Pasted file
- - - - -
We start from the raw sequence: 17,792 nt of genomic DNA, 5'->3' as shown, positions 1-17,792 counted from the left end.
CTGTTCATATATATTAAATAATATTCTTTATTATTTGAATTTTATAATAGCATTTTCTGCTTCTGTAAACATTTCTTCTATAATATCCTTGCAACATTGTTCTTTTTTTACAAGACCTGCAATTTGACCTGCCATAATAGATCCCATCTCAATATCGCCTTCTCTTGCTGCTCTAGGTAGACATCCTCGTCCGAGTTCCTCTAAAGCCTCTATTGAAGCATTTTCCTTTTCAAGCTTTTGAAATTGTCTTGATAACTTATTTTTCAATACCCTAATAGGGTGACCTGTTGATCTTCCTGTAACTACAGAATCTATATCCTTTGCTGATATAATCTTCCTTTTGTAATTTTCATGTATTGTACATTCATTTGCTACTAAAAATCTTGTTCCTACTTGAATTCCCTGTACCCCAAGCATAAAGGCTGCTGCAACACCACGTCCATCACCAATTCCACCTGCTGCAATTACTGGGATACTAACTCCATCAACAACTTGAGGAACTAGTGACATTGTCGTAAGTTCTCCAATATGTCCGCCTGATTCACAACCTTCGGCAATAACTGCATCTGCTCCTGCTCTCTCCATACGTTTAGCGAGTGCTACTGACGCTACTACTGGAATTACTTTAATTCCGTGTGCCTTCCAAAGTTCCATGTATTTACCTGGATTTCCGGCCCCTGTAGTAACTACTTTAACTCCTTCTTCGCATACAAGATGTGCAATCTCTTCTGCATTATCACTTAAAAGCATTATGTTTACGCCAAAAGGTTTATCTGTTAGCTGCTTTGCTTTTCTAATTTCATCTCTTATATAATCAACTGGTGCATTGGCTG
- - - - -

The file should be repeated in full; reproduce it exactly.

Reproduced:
We start from the raw sequence: 17,792 nt of genomic DNA, 5'->3' as shown, positions 1-17,792 counted from the left end.
CTGTTCATATATATTAAATAATATTCTTTATTATTTGAATTTTATAATAGCATTTTCTGCTTCTGTAAACATTTCTTCTATAATATCCTTGCAACATTGTTCTTTTTTTACAAGACCTGCAATTTGACCTGCCATAATAGATCCCATCTCAATATCGCCTTCTCTTGCTGCTCTAGGTAGACATCCTCGTCCGAGTTCCTCTAAAGCCTCTATTGAAGCATTTTCCTTTTCAAGCTTTTGAAATTGTCTTGATAACTTATTTTTCAATACCCTAATAGGGTGACCTGTTGATCTTCCTGTAACTACAGAATCTATATCCTTTGCTGATATAATCTTCCTTTTGTAATTTTCATGTATTGTACATTCATTTGCTACTAAAAATCTTGTTCCTACTTGAATTCCCTGTACCCCAAGCATAAAGGCTGCTGCAACACCACGTCCATCACCAATTCCACCTGCTGCAATTACTGGGATACTAACTCCATCAACAACTTGAGGAACTAGTGACATTGTCGTAAGTTCTCCAATATGTCCGCCTGATTCACAACCTTCGGCAATAACTGCATCTGCTCCTGCTCTCTCCATACGTTTAGCGAGTGCTACTGACGCTACTACTGGAATTACTTTAATTCCGTGTGCCTTCCAAAGTTCCATGTATTTACCTGGATTTCCGGCCCCTGTAGTAACTACTTTAACTCCTTCTTCGCATACAAGATGTGCAATCTCTTCTGCATTATCACTTAAAAGCATTATGTTTACGCCAAAAGGTTTATCTGTTAGCTGCTTTGCTTTTCTAATTTCATCTCTTATATAATCAACTGGTGCATTGGCTG